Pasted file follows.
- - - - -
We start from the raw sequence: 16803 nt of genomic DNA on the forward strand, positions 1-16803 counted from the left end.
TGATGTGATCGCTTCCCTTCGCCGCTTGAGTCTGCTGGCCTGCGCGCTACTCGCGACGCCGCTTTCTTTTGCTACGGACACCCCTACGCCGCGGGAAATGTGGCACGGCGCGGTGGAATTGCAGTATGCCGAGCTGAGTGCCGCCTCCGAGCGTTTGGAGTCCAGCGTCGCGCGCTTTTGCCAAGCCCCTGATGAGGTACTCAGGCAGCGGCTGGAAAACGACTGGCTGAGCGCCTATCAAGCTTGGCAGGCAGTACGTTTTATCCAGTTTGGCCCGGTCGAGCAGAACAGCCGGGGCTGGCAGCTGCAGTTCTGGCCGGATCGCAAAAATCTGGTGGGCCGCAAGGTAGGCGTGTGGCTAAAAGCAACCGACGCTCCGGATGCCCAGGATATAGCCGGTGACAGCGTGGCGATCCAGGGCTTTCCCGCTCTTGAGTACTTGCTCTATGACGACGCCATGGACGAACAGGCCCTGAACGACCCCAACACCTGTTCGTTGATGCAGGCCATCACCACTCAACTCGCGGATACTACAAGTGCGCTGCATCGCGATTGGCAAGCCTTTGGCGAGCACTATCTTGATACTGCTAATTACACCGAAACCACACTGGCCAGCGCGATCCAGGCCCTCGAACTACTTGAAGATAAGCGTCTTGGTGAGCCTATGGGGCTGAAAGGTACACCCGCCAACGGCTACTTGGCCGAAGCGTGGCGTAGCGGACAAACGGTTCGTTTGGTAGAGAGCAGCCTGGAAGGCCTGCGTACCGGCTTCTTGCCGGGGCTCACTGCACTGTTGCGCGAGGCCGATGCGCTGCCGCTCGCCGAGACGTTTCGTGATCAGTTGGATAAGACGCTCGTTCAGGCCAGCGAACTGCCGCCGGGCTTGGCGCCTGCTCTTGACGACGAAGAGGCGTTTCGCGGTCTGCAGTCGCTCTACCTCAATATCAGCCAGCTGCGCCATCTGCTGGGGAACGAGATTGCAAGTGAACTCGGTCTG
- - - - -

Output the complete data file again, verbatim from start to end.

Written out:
We start from the raw sequence: 16803 nt of genomic DNA on the forward strand, positions 1-16803 counted from the left end.
TGATGTGATCGCTTCCCTTCGCCGCTTGAGTCTGCTGGCCTGCGCGCTACTCGCGACGCCGCTTTCTTTTGCTACGGACACCCCTACGCCGCGGGAAATGTGGCACGGCGCGGTGGAATTGCAGTATGCCGAGCTGAGTGCCGCCTCCGAGCGTTTGGAGTCCAGCGTCGCGCGCTTTTGCCAAGCCCCTGATGAGGTACTCAGGCAGCGGCTGGAAAACGACTGGCTGAGCGCCTATCAAGCTTGGCAGGCAGTACGTTTTATCCAGTTTGGCCCGGTCGAGCAGAACAGCCGGGGCTGGCAGCTGCAGTTCTGGCCGGATCGCAAAAATCTGGTGGGCCGCAAGGTAGGCGTGTGGCTAAAAGCAACCGACGCTCCGGATGCCCAGGATATAGCCGGTGACAGCGTGGCGATCCAGGGCTTTCCCGCTCTTGAGTACTTGCTCTATGACGACGCCATGGACGAACAGGCCCTGAACGACCCCAACACCTGTTCGTTGATGCAGGCCATCACCACTCAACTCGCGGATACTACAAGTGCGCTGCATCGCGATTGGCAAGCCTTTGGCGAGCACTATCTTGATACTGCTAATTACACCGAAACCACACTGGCCAGCGCGATCCAGGCCCTCGAACTACTTGAAGATAAGCGTCTTGGTGAGCCTATGGGGCTGAAAGGTACACCCGCCAACGGCTACTTGGCCGAAGCGTGGCGTAGCGGACAAACGGTTCGTTTGGTAGAGAGCAGCCTGGAAGGCCTGCGTACCGGCTTCTTGCCGGGGCTCACTGCACTGTTGCGCGAGGCCGATGCGCTGCCGCTCGCCGAGACGTTTCGTGATCAGTTGGATAAGACGCTCGTTCAGGCCAGCGAACTGCCGCCGGGCTTGGCGCCTGCTCTTGACGACGAAGAGGCGTTTCGCGGTCTGCAGTCGCTCTACCTCAATATCAGCCAGCTGCGCCATCTGCTGGGGAACGAGATTGCAAGTGAACTCGGTCTG